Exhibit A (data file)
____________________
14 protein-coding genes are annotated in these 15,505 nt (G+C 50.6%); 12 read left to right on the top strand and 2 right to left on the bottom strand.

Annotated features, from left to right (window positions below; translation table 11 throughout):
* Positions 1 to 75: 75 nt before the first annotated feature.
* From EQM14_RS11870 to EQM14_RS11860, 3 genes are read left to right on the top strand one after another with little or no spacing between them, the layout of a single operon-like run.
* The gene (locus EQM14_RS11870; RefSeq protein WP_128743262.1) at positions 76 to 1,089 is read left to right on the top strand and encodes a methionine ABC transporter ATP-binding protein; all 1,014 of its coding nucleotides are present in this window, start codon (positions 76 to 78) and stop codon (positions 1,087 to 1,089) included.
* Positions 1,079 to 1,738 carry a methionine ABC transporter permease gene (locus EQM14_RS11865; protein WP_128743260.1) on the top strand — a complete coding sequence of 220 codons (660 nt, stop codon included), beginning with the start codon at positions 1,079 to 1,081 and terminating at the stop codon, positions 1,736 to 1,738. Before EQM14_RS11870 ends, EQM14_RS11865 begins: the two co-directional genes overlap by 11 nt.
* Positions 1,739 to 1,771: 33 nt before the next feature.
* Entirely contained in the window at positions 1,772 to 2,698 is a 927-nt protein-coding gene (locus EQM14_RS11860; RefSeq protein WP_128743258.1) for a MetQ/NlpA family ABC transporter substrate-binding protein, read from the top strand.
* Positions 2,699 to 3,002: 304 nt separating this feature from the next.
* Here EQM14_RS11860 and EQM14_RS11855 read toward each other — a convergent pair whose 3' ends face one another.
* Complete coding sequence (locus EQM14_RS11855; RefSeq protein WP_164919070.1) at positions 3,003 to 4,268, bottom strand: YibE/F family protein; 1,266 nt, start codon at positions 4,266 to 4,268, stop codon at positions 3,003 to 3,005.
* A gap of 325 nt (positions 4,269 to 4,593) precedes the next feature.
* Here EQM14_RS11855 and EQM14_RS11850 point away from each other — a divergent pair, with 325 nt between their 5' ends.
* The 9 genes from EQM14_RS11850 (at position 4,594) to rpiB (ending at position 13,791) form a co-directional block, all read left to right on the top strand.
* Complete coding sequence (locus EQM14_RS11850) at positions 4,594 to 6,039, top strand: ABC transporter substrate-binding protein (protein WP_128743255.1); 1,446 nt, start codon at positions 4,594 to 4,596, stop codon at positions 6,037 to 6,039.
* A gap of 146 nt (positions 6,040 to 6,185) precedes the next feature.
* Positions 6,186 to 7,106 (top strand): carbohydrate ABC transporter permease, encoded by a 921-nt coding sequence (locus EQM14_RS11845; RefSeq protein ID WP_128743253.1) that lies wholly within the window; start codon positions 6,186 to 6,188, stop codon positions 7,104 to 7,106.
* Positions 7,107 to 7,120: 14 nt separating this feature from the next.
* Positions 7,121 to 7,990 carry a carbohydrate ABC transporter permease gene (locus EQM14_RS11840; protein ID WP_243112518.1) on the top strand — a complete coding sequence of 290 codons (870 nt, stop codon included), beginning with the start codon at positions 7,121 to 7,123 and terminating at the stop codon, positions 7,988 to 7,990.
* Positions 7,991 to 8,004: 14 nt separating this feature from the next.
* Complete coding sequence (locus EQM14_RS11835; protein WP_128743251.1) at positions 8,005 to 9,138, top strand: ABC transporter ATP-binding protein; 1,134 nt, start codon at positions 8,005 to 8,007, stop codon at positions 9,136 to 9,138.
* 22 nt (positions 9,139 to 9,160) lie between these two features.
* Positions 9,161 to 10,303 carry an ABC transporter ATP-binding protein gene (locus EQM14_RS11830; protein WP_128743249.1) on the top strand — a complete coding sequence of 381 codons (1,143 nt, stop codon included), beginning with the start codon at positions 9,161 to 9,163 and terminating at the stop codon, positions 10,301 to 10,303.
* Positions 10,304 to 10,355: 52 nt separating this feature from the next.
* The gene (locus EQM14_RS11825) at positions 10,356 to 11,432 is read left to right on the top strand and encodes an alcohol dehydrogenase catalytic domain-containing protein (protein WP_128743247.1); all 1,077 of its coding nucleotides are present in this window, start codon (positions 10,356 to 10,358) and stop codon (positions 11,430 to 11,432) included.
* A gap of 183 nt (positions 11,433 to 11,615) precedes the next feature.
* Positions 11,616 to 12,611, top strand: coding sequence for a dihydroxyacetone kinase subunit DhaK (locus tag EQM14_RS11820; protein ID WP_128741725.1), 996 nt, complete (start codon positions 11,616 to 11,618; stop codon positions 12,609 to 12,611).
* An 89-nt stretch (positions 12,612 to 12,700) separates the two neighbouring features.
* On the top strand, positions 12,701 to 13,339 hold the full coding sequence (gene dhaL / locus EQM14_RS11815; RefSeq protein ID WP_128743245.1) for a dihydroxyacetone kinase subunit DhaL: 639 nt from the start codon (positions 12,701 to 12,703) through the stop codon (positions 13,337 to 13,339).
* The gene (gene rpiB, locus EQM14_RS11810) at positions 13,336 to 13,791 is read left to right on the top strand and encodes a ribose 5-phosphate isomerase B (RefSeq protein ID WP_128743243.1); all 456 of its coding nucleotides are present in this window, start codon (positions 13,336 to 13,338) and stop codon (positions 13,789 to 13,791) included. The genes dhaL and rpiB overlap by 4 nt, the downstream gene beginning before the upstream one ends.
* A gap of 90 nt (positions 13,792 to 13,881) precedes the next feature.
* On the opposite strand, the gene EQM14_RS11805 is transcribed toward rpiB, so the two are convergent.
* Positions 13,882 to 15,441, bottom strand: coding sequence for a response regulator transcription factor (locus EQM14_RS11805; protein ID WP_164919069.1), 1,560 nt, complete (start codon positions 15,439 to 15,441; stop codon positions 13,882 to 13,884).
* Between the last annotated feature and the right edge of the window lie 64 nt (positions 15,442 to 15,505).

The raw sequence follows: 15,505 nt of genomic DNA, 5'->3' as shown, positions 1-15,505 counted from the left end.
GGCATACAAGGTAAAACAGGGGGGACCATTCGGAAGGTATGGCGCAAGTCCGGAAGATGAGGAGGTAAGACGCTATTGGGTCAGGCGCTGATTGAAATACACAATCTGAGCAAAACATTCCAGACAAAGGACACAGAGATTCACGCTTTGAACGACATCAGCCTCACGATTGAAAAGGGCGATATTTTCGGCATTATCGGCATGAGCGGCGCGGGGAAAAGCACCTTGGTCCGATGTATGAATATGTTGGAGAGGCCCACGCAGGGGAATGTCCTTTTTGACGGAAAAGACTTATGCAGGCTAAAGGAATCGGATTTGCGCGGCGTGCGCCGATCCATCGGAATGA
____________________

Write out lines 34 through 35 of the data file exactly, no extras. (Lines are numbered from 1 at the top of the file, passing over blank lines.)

* Between the last annotated feature and the right edge of the window lie 64 nt (positions 15,442 to 15,505).

The raw sequence follows: 15,505 nt of genomic DNA, 5'->3' as shown, positions 1-15,505 counted from the left end.